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Humanities Washington sparks conversation and critical thinking using story as a catalyst, nurturing thoughtful and engaged communities across our state.

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5 Questions

The History in Your Backyard

Image: Angie Harms, via Flickr/Creative Commons

Just a half mile from her house, Llyn De Danaan stumbled across a gravestone that changed the course of her research. Now she is teaching others how to discover the history all around them. [Read]

5 Questions

I’ll Fly Away: A Sojourn through Spirituals

Marian Anderson sings a spiritual at the U.S. Department of the Interior, Washington D.C., in 1943.

A spiritual was more than a song, says Speakers Bureau presenter Gloria Burgess. It was a vital part of a slave’s daily life, a link to an African past, a spark for modern American music, and a coded message. [Read]

News & Notes

Washingtonians: Submit Your Poetry to a New Anthology

Photo: Mark Morgan

Washington State Poet Laureate Tod Marshall wants you to submit poetry for a new anthology featuring Washington voices. And so does Governor Jay Inslee. [Read]

5 Questions

Community Movement: How the Fandango Transcends Dance

Photo: Jenni Kotting, via Flickr/Creative Commons

A cultural tradition from Veracruz can break down divides and bring people together, says Speakers Bureau presenter Yesenia Hunter. [Read]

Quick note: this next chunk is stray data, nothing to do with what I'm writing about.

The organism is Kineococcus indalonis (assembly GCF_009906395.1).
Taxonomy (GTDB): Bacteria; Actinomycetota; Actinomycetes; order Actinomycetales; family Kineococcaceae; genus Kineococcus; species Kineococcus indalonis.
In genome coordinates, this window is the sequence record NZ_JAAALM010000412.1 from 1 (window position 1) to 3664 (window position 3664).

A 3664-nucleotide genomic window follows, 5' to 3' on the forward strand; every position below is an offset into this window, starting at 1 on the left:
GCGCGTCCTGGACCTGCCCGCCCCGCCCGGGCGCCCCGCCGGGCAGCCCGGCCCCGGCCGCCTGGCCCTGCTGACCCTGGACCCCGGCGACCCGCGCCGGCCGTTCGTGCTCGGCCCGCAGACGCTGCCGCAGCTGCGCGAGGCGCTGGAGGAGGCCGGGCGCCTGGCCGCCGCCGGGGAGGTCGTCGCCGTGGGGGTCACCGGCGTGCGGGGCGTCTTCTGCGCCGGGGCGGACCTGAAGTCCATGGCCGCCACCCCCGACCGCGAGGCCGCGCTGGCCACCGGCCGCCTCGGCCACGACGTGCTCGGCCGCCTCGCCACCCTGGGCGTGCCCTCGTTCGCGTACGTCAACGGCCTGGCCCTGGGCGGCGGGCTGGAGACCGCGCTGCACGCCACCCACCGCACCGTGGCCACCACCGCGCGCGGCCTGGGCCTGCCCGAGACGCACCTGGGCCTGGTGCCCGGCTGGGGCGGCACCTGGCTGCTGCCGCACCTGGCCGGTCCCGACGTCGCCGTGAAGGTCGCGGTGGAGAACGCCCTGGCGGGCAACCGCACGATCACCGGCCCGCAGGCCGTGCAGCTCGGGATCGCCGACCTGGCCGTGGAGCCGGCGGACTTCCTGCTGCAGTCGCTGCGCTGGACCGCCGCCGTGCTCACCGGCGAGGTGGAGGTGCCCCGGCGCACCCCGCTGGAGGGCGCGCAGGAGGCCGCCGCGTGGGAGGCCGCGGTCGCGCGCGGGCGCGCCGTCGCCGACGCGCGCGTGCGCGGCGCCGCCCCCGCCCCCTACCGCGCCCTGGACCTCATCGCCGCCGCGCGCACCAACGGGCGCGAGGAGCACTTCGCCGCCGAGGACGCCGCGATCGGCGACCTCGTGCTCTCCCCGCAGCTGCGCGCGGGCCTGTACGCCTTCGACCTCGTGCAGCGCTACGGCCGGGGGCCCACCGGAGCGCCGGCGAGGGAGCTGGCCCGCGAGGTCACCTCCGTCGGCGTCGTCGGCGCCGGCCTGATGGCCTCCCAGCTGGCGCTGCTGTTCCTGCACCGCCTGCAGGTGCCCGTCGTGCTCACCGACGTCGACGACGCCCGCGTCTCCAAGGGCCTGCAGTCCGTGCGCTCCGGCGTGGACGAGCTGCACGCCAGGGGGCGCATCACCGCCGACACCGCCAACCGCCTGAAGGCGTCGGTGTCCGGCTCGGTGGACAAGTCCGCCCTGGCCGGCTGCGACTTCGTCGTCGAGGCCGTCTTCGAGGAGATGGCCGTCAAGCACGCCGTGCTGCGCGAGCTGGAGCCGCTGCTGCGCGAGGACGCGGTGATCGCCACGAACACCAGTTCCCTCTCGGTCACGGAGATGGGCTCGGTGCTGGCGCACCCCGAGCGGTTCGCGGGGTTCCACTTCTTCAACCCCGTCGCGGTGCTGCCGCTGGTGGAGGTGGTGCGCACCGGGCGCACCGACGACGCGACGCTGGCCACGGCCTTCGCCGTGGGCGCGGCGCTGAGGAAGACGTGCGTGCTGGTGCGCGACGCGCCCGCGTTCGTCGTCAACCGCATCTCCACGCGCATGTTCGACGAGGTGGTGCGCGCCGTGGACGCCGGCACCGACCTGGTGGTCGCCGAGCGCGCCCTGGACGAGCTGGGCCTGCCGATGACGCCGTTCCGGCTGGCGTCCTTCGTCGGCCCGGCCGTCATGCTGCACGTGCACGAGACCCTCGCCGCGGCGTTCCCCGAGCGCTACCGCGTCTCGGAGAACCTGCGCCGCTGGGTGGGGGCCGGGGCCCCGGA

News & Notes

Apply Now for Our 2016 Grant Round

Tod Marshall at Prime Time

Are you an organization who wants to bring humanities experiences to your community? We’re currently accepting applications for our Spark and Washington Stories Fund grant programs. [Read]

5 Questions

How American History Created the American Superhero


Superheroes change the course of history. But history also changes the course of superheroes. Comic book historian T. Andrew Wahl explores how comic books are a mirror of their times. [Read]

News & Notes

Join Our 2017-2018 Speakers Bureau!

EricDavis for e-blast

Wanted: Passionate cultural experts with a love of people, conversation, and traveling one of the most beautiful states in the country. [Read]


Bugler: An Interview with Tod Marshall

Marshall,Tod blog

The new Washington State Poet Laureate on why poetry matters, the insidiousness of the “Hidden Deep Meaning,” and why Spokane is a writers’ town. [Read]

5 Questions

Children of the Dammed

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The race to capture energy once spurred dam construction throughout the state—but with little knowledge of the dams’ environmental impact. Now the next generation has to weigh their harm with their benefits. [Read]


“There Are Many Ways to Move Through Our Day”: A Poem by Tod Marshall

MATT WEIGAND/Gonzaga University

 in Spokane. Washington State Poet Laureate Dr. Tod Marshall read a poem to a crowd of state and local lawmakers, including Gov. Inslee and Mayor Condon as a part of Gov. Inslee's "Connecting Washington" sign dedication at McKinistry Innovation Center on Friday afternoon.

“Sometimes, we can pick our routes / We can choose to say connect and mean closer together.” [Read]